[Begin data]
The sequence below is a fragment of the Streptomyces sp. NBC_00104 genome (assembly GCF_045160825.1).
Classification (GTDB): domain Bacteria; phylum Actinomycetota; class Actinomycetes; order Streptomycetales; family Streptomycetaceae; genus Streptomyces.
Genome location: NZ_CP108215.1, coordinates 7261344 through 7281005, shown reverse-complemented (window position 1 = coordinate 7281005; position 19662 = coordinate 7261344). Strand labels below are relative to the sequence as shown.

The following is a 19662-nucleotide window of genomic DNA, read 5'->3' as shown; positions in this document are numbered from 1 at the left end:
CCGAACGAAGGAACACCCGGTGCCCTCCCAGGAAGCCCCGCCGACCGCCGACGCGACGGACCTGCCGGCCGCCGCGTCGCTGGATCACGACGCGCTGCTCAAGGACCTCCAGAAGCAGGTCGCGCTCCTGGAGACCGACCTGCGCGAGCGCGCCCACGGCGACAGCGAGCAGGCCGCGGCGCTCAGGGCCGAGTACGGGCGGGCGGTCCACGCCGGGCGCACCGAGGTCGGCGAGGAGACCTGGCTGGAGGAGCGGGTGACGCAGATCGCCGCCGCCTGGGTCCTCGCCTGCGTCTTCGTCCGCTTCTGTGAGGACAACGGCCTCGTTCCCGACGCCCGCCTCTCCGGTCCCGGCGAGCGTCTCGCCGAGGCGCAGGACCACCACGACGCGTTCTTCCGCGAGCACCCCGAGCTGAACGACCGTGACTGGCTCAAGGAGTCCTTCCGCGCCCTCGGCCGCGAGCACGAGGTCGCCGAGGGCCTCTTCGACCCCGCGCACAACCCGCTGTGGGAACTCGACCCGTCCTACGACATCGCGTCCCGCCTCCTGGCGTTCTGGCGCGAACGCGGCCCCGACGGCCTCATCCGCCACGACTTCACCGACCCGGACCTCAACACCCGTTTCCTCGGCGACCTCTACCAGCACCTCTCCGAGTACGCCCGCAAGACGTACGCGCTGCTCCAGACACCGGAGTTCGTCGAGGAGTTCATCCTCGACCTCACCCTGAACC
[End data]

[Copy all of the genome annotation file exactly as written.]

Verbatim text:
The sequence below is a fragment of the Streptomyces sp. NBC_00104 genome (assembly GCF_045160825.1).
Classification (GTDB): domain Bacteria; phylum Actinomycetota; class Actinomycetes; order Streptomycetales; family Streptomycetaceae; genus Streptomyces.
Genome location: NZ_CP108215.1, coordinates 7261344 through 7281005, shown reverse-complemented (window position 1 = coordinate 7281005; position 19662 = coordinate 7261344). Strand labels below are relative to the sequence as shown.

The following is a 19662-nucleotide window of genomic DNA, read 5'->3' as shown; positions in this document are numbered from 1 at the left end:
CCGAACGAAGGAACACCCGGTGCCCTCCCAGGAAGCCCCGCCGACCGCCGACGCGACGGACCTGCCGGCCGCCGCGTCGCTGGATCACGACGCGCTGCTCAAGGACCTCCAGAAGCAGGTCGCGCTCCTGGAGACCGACCTGCGCGAGCGCGCCCACGGCGACAGCGAGCAGGCCGCGGCGCTCAGGGCCGAGTACGGGCGGGCGGTCCACGCCGGGCGCACCGAGGTCGGCGAGGAGACCTGGCTGGAGGAGCGGGTGACGCAGATCGCCGCCGCCTGGGTCCTCGCCTGCGTCTTCGTCCGCTTCTGTGAGGACAACGGCCTCGTTCCCGACGCCCGCCTCTCCGGTCCCGGCGAGCGTCTCGCCGAGGCGCAGGACCACCACGACGCGTTCTTCCGCGAGCACCCCGAGCTGAACGACCGTGACTGGCTCAAGGAGTCCTTCCGCGCCCTCGGCCGCGAGCACGAGGTCGCCGAGGGCCTCTTCGACCCCGCGCACAACCCGCTGTGGGAACTCGACCCGTCCTACGACATCGCGTCCCGCCTCCTGGCGTTCTGGCGCGAACGCGGCCCCGACGGCCTCATCCGCCACGACTTCACCGACCCGGACCTCAACACCCGTTTCCTCGGCGACCTCTACCAGCACCTCTCCGAGTACGCCCGCAAGACGTACGCGCTGCTCCAGACACCGGAGTTCGTCGAGGAGTTCATCCTCGACCTCACCCTGAACC